Objective: To compare the clinical effect of Chinese medicine (CM) and Western medicine (WM)
for controlling the recurrence of pelvic endometriosis after a conservative operation. Methods: The study was a multi-center, randomized, parallel controlled and prospective clinical trial. Patients were randomly divided into two groups: CM group (106 cases) and WM group (102 cases). Drugs were given to patients during 1–5 days of the first menstruation after a conservative operation in both groups. Patients with stages Ⅰ and Ⅱ (revised American Fertility Society) were treated for 3 months, while the patients with stages Ⅲ and Ⅳ were treated for 6 months.
The patients in the CM group were treated using three types of Chinese herbal medicine based on syndrome differentiation. Patients in the WM group were treated using gonadotropin releasing hormone agonist (GnRH-a) or gestrinone. Patients treated with GnRH-a received add-back therapy of Tibolone Tablets once a day after 4 months of treatment. Any cases of dysmenorrheal chronic pelvic pain, menstruation and any adverse reactions of patients were recorded once a month during the preoperative and postoperative periods and once every 3 months during the follow-up period. During the preoperative, postoperative and the follow-up periods, patients underwent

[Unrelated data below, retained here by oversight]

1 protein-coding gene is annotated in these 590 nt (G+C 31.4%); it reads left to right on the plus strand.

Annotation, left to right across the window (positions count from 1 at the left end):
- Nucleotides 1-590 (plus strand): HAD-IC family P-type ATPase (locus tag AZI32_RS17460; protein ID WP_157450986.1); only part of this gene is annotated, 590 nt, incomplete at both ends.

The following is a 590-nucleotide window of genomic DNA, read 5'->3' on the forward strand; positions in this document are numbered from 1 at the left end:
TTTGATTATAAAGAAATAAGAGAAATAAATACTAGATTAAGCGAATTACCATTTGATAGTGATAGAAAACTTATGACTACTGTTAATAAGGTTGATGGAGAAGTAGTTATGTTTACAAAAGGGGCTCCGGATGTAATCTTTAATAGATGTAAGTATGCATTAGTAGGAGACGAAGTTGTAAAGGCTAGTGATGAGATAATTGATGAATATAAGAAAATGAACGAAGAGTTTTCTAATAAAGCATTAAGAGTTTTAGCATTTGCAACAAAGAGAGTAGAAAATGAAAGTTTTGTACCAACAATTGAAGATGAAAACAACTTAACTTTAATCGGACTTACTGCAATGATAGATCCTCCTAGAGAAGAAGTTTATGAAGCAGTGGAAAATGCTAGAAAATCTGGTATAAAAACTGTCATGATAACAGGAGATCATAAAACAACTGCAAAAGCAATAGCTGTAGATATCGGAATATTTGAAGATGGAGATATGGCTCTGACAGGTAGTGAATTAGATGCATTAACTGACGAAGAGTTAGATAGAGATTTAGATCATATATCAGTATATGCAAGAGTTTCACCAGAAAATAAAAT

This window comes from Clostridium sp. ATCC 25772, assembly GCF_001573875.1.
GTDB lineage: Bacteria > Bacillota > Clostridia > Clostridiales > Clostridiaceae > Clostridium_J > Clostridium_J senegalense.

type B ultrasonography of the pelvis and measurements of serum CA125 levels, gynecologic examination, routine evaluations of blood, urine, hepatic function (glutamate pyruvate transaminase), renal function (blood urea nitrogen) and electrocardiograms. During the follow-up period they underwent type B pelvic ultrasonography, measurement of serum CA125 levels and further gynecologic examinations. The two treatments were compared for clinical recurrence rates, pregnancy rates and the incidence of adverse reactions.